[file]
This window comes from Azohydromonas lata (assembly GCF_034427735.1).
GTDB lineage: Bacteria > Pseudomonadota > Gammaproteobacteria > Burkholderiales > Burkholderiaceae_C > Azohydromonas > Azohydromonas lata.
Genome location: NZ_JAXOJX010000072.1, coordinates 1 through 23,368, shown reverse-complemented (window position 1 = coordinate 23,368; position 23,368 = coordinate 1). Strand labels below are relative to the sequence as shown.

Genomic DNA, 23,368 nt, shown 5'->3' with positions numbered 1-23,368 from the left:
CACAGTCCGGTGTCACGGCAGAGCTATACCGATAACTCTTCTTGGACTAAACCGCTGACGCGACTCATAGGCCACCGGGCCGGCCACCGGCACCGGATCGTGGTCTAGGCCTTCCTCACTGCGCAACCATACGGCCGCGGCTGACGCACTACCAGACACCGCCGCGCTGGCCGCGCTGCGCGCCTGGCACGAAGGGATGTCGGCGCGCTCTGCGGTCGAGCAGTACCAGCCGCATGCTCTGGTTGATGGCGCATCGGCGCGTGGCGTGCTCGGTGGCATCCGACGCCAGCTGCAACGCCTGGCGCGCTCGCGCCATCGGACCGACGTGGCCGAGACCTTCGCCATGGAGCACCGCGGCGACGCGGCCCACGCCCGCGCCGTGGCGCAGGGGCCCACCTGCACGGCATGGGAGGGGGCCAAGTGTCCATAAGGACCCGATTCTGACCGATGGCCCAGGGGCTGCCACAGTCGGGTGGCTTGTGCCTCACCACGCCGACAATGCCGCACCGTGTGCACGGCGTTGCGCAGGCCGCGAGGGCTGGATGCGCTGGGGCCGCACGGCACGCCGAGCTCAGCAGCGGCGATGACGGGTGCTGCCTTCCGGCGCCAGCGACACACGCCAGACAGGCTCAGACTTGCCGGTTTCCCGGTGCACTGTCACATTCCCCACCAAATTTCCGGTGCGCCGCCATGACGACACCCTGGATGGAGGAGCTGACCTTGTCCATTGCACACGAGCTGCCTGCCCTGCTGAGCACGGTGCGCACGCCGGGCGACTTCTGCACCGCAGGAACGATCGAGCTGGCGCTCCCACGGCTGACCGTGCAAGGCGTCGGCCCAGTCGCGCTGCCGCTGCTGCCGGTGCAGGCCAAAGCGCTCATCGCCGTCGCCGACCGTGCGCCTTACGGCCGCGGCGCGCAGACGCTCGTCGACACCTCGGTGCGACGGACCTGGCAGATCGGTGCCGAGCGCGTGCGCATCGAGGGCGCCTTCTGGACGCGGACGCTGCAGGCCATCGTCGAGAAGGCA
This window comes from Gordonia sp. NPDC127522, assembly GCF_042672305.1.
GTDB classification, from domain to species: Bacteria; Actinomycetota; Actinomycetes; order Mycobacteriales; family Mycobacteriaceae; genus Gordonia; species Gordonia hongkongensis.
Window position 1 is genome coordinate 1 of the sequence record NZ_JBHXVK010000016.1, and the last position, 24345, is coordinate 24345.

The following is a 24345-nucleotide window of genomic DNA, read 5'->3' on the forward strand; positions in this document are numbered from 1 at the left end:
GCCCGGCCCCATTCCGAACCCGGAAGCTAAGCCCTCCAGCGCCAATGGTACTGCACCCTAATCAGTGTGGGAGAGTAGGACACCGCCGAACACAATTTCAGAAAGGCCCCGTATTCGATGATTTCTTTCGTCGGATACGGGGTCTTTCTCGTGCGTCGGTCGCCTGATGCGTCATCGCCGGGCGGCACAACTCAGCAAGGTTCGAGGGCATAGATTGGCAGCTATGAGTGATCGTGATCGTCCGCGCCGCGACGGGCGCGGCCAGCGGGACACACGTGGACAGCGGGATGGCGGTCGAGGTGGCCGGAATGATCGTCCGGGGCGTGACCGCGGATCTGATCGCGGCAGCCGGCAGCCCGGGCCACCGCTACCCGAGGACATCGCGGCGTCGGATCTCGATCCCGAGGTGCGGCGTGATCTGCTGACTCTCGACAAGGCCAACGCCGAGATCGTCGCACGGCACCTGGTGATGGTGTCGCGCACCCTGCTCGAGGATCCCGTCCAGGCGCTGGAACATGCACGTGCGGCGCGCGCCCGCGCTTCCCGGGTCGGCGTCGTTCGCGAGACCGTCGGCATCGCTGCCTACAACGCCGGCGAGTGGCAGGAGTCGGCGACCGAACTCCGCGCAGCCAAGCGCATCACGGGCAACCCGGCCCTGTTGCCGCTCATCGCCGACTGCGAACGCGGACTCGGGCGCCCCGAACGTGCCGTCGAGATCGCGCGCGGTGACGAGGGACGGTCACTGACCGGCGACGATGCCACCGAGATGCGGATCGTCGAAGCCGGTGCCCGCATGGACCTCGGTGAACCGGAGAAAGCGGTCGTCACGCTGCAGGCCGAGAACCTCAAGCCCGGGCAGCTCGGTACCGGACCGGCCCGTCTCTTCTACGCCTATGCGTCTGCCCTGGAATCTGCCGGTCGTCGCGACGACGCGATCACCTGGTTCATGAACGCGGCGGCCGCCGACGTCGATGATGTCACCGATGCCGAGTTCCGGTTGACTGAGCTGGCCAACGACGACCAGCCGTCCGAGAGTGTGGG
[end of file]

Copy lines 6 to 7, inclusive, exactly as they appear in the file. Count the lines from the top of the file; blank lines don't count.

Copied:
This window comes from Gordonia sp. NPDC127522, assembly GCF_042672305.1.
GTDB classification, from domain to species: Bacteria; Actinomycetota; Actinomycetes; order Mycobacteriales; family Mycobacteriaceae; genus Gordonia; species Gordonia hongkongensis.